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Funds from operations (FFO)
FFO is a a measure of cash generated by a Real Estate Investment Trust (REIT). In fact, the measurement itself was developed by NAREIT, the REIT lobby, in an attempt to reconcile accounting (GAAP) net income to a measure of profit most useful for the analysis of REITs.
Today, most REITs provide FFO reconciliations in their filings. Here is an example of a funds from operation reconciliation as reported by BRE Properties in their 10K:
Funds from operations: Definition and formula
Unlike many non-GAAP measurements, FFO does have a quasi “official” formula. Most REITs adhere to NAREIT’s definition and provide FFO reconciliations in their filings:
Though often misunderstood, FFO is not designed to be a measure of cash flow because it excludes working capital, capital expenditures and other cash flow adjustments
How to calculate funds from operations
|Income statement||Net income to common|
|Cash flow statement||Depreciation|
|Cash flow statement||Gains on sale|
|Cash flow statement and Income Statement||Non-controlling (NCI) interest expense, net of NCI cash dividends|
Funds from operations is similar – but not identical – to cash from operations – it is a reconciliation starting with net income and adds back items similarly to the indirect cash flow method of arriving at cash from operations.
However, it is NOT designed to be a measure of cash flow because it excludes working capital, capital expenditures and other cash flow adjustments.
FFO vs EBITDA
By ignoring working capital it has similarities to EBITDA – but it’s not exactly EBITDA either – the big difference is that EBITDA attempts to capture profitability from operations, while FFO is levered and captures the affect of taxes and preferred dividends.
FFO vs Net operating income (NOI)
While net operating income (NOI) is a very useful profit measure for analyzing real estate down to the property level, it ignores general & administrative expenses, taxes and leverage (interest expense) – all are expenses that FFO does factor into its calculation.
Why FFO is important for REITs?
“Because real estate values have historically risen or fallen with market conditions, management considers FFO [which ignores accounting depreciation and gains/losses] an appropriate supplemental performance measure”
FFO is a superior metric over EBITDA, net income, or cash from operations because REITs have distinct characteristics that make it harder to analyze if investors solely rely on the other aforementioned common measures of profits.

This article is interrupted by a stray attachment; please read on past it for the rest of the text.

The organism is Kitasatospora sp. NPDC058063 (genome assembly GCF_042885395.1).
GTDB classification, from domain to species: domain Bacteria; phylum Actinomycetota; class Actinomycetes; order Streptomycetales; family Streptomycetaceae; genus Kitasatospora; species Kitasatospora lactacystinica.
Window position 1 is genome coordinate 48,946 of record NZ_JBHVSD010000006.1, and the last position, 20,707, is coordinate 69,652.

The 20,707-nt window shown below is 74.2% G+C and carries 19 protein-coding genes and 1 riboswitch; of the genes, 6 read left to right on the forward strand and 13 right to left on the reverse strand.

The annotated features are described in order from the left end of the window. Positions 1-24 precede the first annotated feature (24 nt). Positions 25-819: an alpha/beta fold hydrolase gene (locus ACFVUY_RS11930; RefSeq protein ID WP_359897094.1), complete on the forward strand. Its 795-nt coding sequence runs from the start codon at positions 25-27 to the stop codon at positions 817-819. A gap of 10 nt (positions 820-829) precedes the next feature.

Specifically, REITs are highly levered, generate significant non cash income / losses from property sales. In BRE Properties’ 10K, they provide the rationale for using FFO: “Because real estate values have historically risen or fallen with market conditions, management considers FFO [which ignores accounting depreciation and gains/losses] an appropriate supplemental performance measure”
Over time, analysts and REITs themselves have begun using slightly altered versions of FFO, generally called “adjusted FFO” or AFFO. The reason for this is that FFO included things like nonrecurring items and notably omitted key outflows like capital expenditures.
Adjusted FFO and cash available for distribution: Formula and definition
While there remains some inconsistency across how these are calculated, the most common calculation is:
Adjusted funds from operations is also known as Cash available for distribution or “CAD”.
While NAREIT recognizes that many analysts add to the official definition of FFO in this way, it is not an officially recognized metric by NAREIT.
Other important real estate metrics
While FFO is used widely when analyzing REITs, the traditional property-level real estate measures of profit are also very important, namely:
Net operating income (NOI) – While FFO provides a levered measure of profit after taxes and overhead, NOI provides a pure, property level measure of profit.
Cap rates – Cap rates are the most widely used measure of value in real estate – both for valuing REITs and in property-level analysis. It is the equivalent of using EV/EBITDA multiples for valuing “regular” companies.